A few have asked me lately on which block do you square? Good question; I had it once too. A tromp as writ pattern when woven correctly should be at a 45 degree angle starting at the right hand corner block. This is to insure that circles are round rather than looking like flat tires or Easter eggs. (-: Blocks run sequentially, sharing a common thread. If the first "block" woven is A, then the next would be B or D and share a common thread with that first right hand corner block. There are several things that determine a pattern being square. These include sett, beat, yarns, finishing and individual weaver; I'm sure I've left out a few. A pattern that is not square by tromp as writ can be squared by subtracting pattern picks in *some* places. I say *some* because care needs to be taken in order not to lose the integrity of the pattern. Also, turning blocks should always have an even number of pattern picks. I call this Barbara Miller's Rule #1; thank you, Barbara. If you're in question as to what the "rule" refers to, see Tromp as Writ.
Some coverlet weavers include an extra yard for weaving a sample, then wet-finishing to determine the number of picks to subtract. Of course, this means cutting off, retying, etc., but, it does work. Looking at the corner right hand block, you would determine how many pattern picks need to be subtracted from that corner block to make that corner block square. Then, look at the next block that runs at an approximate 45 degree angle up and to the left and do the same thing, remarking your original tromp as writ treadling.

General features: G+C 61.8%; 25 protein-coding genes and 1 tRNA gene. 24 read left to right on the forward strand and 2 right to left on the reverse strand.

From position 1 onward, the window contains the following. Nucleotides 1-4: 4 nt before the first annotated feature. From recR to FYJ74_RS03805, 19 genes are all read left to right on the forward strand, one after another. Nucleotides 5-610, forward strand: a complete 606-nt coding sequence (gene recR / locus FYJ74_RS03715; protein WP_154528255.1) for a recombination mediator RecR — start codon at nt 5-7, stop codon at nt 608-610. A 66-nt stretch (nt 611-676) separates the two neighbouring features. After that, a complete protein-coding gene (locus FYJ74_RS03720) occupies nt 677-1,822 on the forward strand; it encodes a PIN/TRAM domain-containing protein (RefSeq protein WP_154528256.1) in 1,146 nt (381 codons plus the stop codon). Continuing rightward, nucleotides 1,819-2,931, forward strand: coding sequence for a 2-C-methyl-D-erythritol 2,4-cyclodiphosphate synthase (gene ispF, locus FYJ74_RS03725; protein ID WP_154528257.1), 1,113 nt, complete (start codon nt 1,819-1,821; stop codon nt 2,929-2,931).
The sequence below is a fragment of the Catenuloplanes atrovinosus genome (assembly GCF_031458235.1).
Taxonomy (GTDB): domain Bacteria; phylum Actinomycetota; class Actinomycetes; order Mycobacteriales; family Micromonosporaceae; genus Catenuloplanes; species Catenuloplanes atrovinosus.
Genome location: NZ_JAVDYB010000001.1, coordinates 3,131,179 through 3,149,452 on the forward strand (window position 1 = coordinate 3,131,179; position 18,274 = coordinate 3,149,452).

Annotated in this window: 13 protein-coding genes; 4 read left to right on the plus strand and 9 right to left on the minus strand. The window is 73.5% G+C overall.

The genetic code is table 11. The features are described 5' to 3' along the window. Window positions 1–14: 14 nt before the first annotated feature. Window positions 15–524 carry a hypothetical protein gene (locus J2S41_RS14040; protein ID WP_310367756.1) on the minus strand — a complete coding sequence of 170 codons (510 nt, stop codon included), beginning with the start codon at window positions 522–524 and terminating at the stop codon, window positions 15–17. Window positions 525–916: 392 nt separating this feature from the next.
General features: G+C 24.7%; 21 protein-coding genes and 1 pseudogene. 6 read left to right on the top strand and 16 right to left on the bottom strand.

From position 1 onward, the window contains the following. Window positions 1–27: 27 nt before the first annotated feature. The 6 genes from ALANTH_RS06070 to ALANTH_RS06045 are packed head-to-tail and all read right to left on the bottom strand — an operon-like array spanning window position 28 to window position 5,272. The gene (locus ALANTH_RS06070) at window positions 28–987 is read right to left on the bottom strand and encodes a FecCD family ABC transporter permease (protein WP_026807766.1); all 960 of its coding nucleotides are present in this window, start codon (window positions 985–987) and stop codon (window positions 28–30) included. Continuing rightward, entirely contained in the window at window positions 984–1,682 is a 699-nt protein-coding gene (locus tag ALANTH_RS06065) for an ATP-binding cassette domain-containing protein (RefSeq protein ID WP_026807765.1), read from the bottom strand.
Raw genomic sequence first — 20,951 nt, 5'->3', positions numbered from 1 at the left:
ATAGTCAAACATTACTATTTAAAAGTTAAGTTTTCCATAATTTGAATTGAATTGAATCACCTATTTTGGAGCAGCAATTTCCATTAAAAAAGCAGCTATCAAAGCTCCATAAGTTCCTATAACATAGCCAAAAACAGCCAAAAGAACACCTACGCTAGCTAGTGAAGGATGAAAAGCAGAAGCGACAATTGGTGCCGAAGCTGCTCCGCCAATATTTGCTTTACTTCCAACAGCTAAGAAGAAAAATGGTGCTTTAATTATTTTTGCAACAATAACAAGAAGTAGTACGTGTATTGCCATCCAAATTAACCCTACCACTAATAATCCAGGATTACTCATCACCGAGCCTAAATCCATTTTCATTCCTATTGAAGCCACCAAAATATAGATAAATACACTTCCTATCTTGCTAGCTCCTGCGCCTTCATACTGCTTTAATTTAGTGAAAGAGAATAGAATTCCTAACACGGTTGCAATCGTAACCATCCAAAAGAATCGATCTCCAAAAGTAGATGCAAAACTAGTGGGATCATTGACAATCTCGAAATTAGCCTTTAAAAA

Here's my way and it works most of the time for me as I have a, generally, even beat. (Everyone's is different.) I include some extra for sampling - yes, the "s" word. *However,* I weave enough of the border and the pattern by my tromp as writ treadling to determine whether it's going to be square. Then, *without tension* I place the center of a protractor over that first right hand corner block and see what degree of angle I have going. I figure in about 10% shrinkage and if the angle is 49.5 degrees it is going to be close when it is wet-finished. If it's more, which it usually is, I set the protractor at 49.5 degrees and count the number of pattern picks over the 49.5 degree mark and subtract within individual blocks of the treadling order. No, I don't like the "s" word either; that's the reason I use this method.
Here is an exercise I did using Fiberworks PCW to give an example of squaring. The tromp as writ pattern now has a 49 pick repeat as opposed to a 61 pick repeat. You can probably tell that I removed picks from the table or last motif. The square appears to be flat in the drawdown because the fiber program is a perfect world and does not take the necessity of squaring into account. You will note that I was very careful to leave the turning block an even number and subtracted from the blocks on either side of the center. I also did not subtract from transitional blocks, those having only 2 threads in the block.